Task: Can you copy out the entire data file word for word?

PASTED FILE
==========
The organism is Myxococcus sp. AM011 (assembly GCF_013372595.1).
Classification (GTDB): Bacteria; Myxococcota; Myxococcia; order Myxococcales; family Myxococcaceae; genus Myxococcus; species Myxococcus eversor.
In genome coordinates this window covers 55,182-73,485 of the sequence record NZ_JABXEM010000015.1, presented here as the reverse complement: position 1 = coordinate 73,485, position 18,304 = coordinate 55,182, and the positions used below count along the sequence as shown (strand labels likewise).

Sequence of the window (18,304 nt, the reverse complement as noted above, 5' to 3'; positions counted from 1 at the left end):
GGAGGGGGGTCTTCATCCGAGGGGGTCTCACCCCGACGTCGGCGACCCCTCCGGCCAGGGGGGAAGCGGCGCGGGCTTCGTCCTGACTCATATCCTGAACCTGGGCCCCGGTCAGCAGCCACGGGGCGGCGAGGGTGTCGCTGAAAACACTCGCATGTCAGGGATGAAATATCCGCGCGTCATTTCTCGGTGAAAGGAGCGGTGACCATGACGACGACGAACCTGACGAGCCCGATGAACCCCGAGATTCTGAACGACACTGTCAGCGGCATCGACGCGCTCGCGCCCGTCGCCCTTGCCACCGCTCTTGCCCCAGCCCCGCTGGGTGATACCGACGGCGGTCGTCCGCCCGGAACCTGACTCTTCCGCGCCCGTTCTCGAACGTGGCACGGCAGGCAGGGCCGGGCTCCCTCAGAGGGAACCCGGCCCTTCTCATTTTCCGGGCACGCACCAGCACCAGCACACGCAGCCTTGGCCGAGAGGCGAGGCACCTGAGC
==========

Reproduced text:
The organism is Myxococcus sp. AM011 (assembly GCF_013372595.1).
Classification (GTDB): Bacteria; Myxococcota; Myxococcia; order Myxococcales; family Myxococcaceae; genus Myxococcus; species Myxococcus eversor.
In genome coordinates this window covers 55,182-73,485 of the sequence record NZ_JABXEM010000015.1, presented here as the reverse complement: position 1 = coordinate 73,485, position 18,304 = coordinate 55,182, and the positions used below count along the sequence as shown (strand labels likewise).

Sequence of the window (18,304 nt, the reverse complement as noted above, 5' to 3'; positions counted from 1 at the left end):
GGAGGGGGGTCTTCATCCGAGGGGGTCTCACCCCGACGTCGGCGACCCCTCCGGCCAGGGGGGAAGCGGCGCGGGCTTCGTCCTGACTCATATCCTGAACCTGGGCCCCGGTCAGCAGCCACGGGGCGGCGAGGGTGTCGCTGAAAACACTCGCATGTCAGGGATGAAATATCCGCGCGTCATTTCTCGGTGAAAGGAGCGGTGACCATGACGACGACGAACCTGACGAGCCCGATGAACCCCGAGATTCTGAACGACACTGTCAGCGGCATCGACGCGCTCGCGCCCGTCGCCCTTGCCACCGCTCTTGCCCCAGCCCCGCTGGGTGATACCGACGGCGGTCGTCCGCCCGGAACCTGACTCTTCCGCGCCCGTTCTCGAACGTGGCACGGCAGGCAGGGCCGGGCTCCCTCAGAGGGAACCCGGCCCTTCTCATTTTCCGGGCACGCACCAGCACCAGCACACGCAGCCTTGGCCGAGAGGCGAGGCACCTGAGC